Thermoforming is a technique of moulding plastic materials of various types and always takes place by the application of heat. Usually, it starts with slabs or film and it has been demonstrated to be an exceptional alternative to the classic injection method, especially if the production runs are limited in terms of quantities.
Thermoforming can be obtained in two ways: vacuum or under pressure.
Vacuum thermoforming is the term used when the preheated plastic material is placed on the mould purely by suction through the micro holes created on the mould. The semi-processed material is forced to stick to a concave shape through the creation of a vacuum inside the cavity itself.
This technique can always be used but is mostly chosen when the thicknesses are limited and the shapes reasonably simple.
In thermoforming under pressure, the plastic film, again preheated, is forced onto the mould thanks to high pressure exerted from the outside, which improves the forming of the pieces and reduces the production times.
In both cases, for improving the resistance of the thermoformed blister, a counter mould can be used: this is a mechanical aid operated by presses that “force” the material into the deepest cavities.
PLASTECO used thermoforming to create thermoformed products and made to measure moulds of all types, such as, for example:
Thermoforming by positive mould is the term used when the plastic material is forced to adhere to a convex shape through the creation of a vacuum at appropriate points of the mould.
This method, while having limitations in the depth of moulding, enables the thermoforming of semi-processed material with greater thickness since, in addition to the vacuum, additional pressure is applied through the interference of the plane of the clamping frame with the mould.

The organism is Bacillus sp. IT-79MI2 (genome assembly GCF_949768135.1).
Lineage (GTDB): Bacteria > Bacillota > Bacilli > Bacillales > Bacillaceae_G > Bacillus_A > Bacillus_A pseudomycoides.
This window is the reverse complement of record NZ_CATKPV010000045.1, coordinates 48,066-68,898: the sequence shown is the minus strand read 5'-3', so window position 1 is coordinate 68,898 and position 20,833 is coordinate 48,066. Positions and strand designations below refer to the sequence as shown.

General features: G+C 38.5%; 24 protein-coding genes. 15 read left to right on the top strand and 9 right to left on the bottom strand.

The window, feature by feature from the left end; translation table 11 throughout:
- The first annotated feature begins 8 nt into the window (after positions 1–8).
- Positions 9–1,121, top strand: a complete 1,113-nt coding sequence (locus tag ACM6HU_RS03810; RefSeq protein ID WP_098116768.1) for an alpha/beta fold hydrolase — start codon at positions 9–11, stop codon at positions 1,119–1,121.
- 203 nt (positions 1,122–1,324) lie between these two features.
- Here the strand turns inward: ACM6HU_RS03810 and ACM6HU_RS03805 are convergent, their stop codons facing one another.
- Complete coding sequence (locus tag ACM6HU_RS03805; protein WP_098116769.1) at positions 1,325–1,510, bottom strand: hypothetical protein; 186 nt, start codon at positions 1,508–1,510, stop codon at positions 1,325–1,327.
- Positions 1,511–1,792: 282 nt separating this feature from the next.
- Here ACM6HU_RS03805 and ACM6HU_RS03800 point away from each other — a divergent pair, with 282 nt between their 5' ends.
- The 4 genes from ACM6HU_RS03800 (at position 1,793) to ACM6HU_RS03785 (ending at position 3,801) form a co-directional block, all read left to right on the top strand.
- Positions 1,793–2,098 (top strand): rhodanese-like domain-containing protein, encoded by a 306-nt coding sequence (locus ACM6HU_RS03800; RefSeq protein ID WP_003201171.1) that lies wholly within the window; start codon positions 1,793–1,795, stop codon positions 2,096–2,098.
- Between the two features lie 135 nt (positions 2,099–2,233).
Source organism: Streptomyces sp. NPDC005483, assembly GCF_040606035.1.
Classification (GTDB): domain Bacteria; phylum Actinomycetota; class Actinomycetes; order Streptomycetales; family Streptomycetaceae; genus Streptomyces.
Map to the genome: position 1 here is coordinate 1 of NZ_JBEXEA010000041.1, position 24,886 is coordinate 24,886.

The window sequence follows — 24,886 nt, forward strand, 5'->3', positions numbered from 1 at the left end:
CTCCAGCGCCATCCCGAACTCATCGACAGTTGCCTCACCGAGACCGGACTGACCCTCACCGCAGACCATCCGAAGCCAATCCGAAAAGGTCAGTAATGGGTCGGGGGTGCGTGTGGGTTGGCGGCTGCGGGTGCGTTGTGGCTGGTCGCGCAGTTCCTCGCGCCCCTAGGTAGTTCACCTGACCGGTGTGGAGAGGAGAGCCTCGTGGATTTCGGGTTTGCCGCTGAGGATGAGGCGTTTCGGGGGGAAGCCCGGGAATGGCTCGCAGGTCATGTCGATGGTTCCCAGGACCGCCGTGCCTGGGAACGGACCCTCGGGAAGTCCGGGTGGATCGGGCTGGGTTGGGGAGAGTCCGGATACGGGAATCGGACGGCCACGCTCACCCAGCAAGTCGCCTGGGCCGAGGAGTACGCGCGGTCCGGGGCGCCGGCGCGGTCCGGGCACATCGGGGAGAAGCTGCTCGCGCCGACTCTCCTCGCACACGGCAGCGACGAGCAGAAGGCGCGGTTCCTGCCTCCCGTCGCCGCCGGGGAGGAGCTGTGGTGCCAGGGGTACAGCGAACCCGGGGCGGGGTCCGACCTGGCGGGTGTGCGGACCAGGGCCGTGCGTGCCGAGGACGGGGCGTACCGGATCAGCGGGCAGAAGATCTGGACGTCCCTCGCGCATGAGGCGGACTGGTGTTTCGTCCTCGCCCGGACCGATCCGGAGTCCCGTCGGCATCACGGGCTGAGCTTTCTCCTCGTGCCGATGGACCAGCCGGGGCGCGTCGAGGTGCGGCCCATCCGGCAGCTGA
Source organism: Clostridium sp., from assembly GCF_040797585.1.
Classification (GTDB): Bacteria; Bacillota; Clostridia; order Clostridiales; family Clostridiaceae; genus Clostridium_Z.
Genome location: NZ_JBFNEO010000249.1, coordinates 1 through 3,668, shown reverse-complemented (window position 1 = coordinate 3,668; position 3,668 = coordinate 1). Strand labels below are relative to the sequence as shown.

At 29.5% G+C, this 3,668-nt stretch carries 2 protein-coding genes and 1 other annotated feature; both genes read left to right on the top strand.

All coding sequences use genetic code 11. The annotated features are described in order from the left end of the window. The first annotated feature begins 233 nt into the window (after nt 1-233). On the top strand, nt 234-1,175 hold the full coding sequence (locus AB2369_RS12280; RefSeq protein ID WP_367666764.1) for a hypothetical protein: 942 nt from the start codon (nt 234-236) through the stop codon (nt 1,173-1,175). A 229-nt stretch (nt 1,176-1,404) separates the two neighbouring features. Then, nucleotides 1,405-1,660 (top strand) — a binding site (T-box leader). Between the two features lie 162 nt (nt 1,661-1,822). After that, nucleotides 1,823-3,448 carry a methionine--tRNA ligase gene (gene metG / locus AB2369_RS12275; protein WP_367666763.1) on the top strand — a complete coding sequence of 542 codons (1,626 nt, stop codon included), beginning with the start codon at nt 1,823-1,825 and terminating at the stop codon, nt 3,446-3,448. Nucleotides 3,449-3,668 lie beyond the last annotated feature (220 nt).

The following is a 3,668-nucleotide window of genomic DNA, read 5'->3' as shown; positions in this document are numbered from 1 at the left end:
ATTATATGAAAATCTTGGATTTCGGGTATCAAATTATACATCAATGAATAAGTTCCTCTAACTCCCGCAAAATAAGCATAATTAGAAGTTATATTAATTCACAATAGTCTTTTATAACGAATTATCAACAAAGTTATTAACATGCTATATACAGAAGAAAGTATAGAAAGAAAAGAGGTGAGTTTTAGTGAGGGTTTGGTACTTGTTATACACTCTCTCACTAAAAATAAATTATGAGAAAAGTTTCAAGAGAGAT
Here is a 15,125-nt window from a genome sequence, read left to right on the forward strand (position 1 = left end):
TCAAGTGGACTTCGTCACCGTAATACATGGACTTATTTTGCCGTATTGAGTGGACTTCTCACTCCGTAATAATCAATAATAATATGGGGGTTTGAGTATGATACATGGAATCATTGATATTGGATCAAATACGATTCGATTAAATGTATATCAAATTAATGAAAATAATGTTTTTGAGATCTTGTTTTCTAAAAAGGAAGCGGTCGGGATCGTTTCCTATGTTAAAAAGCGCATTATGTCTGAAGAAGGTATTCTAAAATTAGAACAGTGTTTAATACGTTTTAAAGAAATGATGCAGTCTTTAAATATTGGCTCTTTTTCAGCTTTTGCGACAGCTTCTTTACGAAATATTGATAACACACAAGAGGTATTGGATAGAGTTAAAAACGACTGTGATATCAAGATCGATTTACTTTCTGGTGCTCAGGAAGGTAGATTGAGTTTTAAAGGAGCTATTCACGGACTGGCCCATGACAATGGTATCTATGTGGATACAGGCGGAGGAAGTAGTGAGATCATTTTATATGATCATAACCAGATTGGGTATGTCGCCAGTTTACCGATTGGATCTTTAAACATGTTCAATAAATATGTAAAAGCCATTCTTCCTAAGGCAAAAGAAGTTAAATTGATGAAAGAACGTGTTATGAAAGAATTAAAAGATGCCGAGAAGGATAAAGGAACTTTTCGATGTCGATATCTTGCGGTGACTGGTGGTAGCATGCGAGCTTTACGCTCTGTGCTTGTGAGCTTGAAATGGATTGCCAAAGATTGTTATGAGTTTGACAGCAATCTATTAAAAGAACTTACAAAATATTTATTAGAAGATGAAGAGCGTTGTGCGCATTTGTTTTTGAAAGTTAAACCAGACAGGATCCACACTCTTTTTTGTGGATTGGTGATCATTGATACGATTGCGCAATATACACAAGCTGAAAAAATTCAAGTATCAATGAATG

In negative mould thermoforming, the heated plastic material is made to adhere to a concave shape through the creation of the vacuum, if necessary with the aid of air pressure.
In certain cases, when the depth of the piece is very great, a counter mould in wood or resin is used, depending on the production requirements, with the following functions.
They avoid the formation of the so-called “flaws” that tend to form in the areas with restricted spaces of the mould or between the various elements of a multiple imprint mould.
Positive-negative mould thermoforming is a compromise between the two previous systems; in it, the semi-processed material is forced to adhere to a positive and negative shape with regard to the plane of the clamping frame, again through the creation of a vacuum at appropriate points of the mould; the advantage of this method lies essentially in the greater depth.
The separation of the moulded model from the rest of the frame takes place in two ways: by means of the use of shaped punches, often heated (which is the most widespread method) or by means of the use of the technique of slice-forming. In this latter case, the separation takes places inside the mould thanks to blades that are operated when it is still closed, but in any event when the material has already been formed.
The time and mode of exposure to cooling of the thermoformed object and the right sequence of the various production steps contribute to the dimensional precision of the object.
In order to guarantee a sufficiently rigid structure of the thermoformed object, the ribbing is designed to run along and intertwine with the object itself, mediating between functionality and aesthetics. These aspects are today designed on computer, using specific software applications that are also able to calculate the probability of breakage.
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